LaserDisc (originally a trademarked term invented by Pioneer Electronics) is an optical recording medium primarily used for video recordings. In fact it was the first optical recording device to be made publicly available. The technology first began development in The '50s; however, it didn't debut until 1978. The disc resembled a Compact Disc the size of a vinyl record album. The similar appearance is because it was a precursor to CD.
The format originally didn't have a proper name. It was called many different things, but was first marketed as MCA DiscoVision (or simply "DiscoVision"), with MCAnote and Dutch electronics company Philips having significantly contributed to the development of the format. Moreover, Jaws was the first movie to be released on it. In 1980, Pioneer Electronics bought out the rights and patents to the format, and subsequently renamed it "LaserVision", with the format introduced in Japan in 1981. Although they would later use "LaserDisc"note as a brand name, LaserVision was the official name of the format until the early 1990s, when Pioneer finally began to use "LaserDisc" as the format's official name.
Despite superior sound and picture quality LaserDisc never caught on like VHS, but had a 5% market share until it was phased out completely by DVD in the year 2000. It was more popular in Japan with 10% of households owning a LaserDisc player (which weren't discontinued until 2009). It was also popular in wealthier East Asian regions, including Singapore and Hong Kong. Its popularity there was mainly due to the humidity in that part of the world causing mold to grow on magnetic tape, while optical media didn't have that problem. The LaserDisc's quality came with some flaws. Storage capacity was quite low, and depending on the format would range from 30 to 60 minutes per side. Any movie that was over two hours would require multiple discs. The size of the disc also required a fairly noisy mechanism. In addition, the type of glue used to attach the two sides together was known to rot away, exposing the reflective layer inside and causing it to oxidize away, slowly turning the discs black and affecting playback and picture quality (this was called "laser rot" back in the day, and became more commonly known as "disc rot" after it was discovered to be possible in later optical disc formats as well). Perhaps more importantly, in the days before Tivo and other DVR devices, the LaserDisc couldn't tape your favorite shows.note That plus a steeper retail price for both the player and discs gave the VHS a decisive advantage. That said, in the '80s, the discs were significantly cheaper to buy than VHS tapes, which were largely intended for the rental market, which made LaserDisc popular with collectors. In the heyday of the medium the difference in quality between LD and VHS was significant enough that when LD aficionados bought a new disc, they would sometimes invite their (non-LD-owning) friends over to watch it at a "LaserDisc party" (as seen in a third-season Friends episode). Dropping prices for VHS tapes eroded LD's advantage when Hollywood began to focus on video sales and studios targeted LaserDiscs for expensive Limited Special Collectors Ultimate Editions aimed at film buffs. Said film buffs also enjoyed the fact that letterboxed versions of almost every filmnote were available on LaserDisc in The '90s, thus preserving the widescreen frame the director intended to present. Unlike VHS and Beta releases where Pan and Scan was everywhere and letterbox was rare.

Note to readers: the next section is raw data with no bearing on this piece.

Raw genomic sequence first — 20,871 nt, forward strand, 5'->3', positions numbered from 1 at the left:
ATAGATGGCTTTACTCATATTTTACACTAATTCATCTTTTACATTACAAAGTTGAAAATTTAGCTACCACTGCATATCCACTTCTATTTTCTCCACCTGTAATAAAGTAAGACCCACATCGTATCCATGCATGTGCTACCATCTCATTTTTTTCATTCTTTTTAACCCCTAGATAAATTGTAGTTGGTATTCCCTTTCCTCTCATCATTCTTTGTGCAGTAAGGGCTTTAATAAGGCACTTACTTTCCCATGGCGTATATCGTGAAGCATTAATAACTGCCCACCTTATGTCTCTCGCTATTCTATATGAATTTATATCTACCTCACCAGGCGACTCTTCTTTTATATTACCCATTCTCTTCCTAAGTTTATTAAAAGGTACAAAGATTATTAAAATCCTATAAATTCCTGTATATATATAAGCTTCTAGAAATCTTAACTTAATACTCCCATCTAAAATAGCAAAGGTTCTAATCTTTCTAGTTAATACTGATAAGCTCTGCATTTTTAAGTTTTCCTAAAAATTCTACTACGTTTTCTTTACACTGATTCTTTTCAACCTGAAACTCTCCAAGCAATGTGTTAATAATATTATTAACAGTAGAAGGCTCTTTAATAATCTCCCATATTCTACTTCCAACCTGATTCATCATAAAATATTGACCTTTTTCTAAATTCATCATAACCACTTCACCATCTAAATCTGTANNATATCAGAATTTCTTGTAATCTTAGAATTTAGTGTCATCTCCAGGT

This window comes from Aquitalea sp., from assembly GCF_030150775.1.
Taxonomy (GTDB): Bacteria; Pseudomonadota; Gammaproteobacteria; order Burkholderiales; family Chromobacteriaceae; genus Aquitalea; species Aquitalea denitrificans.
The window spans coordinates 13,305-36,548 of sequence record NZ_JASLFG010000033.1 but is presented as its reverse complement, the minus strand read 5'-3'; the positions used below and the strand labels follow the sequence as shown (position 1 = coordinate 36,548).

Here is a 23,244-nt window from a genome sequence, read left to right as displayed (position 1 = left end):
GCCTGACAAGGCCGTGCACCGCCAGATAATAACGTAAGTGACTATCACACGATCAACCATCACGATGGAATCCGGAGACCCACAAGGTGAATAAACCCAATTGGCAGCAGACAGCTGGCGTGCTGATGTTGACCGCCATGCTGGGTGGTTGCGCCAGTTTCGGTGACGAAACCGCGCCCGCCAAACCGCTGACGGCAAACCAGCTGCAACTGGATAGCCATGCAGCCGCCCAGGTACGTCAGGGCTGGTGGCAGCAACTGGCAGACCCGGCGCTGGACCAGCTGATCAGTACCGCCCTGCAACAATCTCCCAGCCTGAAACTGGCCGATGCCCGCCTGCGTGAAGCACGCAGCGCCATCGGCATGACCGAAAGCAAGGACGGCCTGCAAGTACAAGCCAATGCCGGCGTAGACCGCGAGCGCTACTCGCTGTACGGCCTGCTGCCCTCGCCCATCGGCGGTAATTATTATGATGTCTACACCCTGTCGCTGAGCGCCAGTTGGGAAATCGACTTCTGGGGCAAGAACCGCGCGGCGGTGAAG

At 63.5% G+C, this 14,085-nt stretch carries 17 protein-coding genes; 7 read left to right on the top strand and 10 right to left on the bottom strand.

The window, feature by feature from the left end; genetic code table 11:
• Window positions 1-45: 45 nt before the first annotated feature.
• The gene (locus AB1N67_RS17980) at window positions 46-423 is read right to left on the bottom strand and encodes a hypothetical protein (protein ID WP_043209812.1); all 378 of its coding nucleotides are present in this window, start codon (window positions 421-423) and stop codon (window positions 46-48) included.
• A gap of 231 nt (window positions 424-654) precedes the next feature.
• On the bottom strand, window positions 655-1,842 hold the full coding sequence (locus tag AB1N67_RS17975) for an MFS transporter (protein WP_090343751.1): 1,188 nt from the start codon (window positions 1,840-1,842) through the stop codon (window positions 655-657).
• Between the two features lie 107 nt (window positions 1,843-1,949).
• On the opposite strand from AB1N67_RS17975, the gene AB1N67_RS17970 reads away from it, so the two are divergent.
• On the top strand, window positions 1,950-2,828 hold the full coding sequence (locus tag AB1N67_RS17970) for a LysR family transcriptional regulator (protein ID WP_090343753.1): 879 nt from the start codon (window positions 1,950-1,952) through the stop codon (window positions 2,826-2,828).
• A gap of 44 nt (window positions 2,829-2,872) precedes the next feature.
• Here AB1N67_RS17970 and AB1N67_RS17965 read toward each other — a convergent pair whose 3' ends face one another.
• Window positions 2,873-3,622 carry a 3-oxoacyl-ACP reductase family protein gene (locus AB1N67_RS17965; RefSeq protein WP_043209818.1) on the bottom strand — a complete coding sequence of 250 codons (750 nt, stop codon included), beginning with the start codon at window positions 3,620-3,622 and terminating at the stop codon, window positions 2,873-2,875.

With the exception of the Japanese Hi-Vision discs (which could only play on selected players from the same region and required a matching television set), LaserDisc was an uncompressed medium. If the disc was made from good master copies, this means that it had a better image than many DVDs (especially early ones), and will almost always have theater-grade sound quality. (DVDs by default use a lossy compression scheme, and often have inferior soundmixes designed for the home.) LaserDisc data could be burned onto the disc in two different ways, Constant Angular Velocity (CAV) and Constant Linear Velocity (CLV). On CAV discsnote , once around the disc was one frame of image. The advantage of CAV was that freeze-framing, scanning forward and backward, etc., could be done by a simple mechanical variation of the motor speed. The disadvantage was that it wasted space; the data recorded towards the outside of the disc was spread out relative to the data close to the center. CLV discsnote , by contrast, wasted no space, but showing the picture while pausing, fast-forwarding, and such required mildly complicated math on the fly. Cheap LaserDisc players couldn't do it. Those that could were referred to as having "the chip". Note that one physical disc could have CLV data on one side and CAV data on the other. The Fugitive has the first side encoded CAV, and the other two sides are CLV. Thus, if you had a cheap LD player, you could freeze-frame the movie only on the first side.
The LaserDisc format also "pioneered" the practice of supplementing films with special features, such as DVD Commentary, which first appeared on The Criterion Collection LaserDisc release of King Kong (1933) in 1984. Some of these releases had extra features that can't be found anywhere else, and some are highly sought-after by collectors. The 1993 LaserDisc boxset of the original Star Wars trilogy is still sometimes said to be the best release the series has gotten, since future DVD and Blu-ray releases don't have the unaltered versions of the films or the extensive extras and giant hardcover booklet that came with the set (the masters used for the original unaltered trilogy in the 2006 DVDs as extras were sourced from these discs).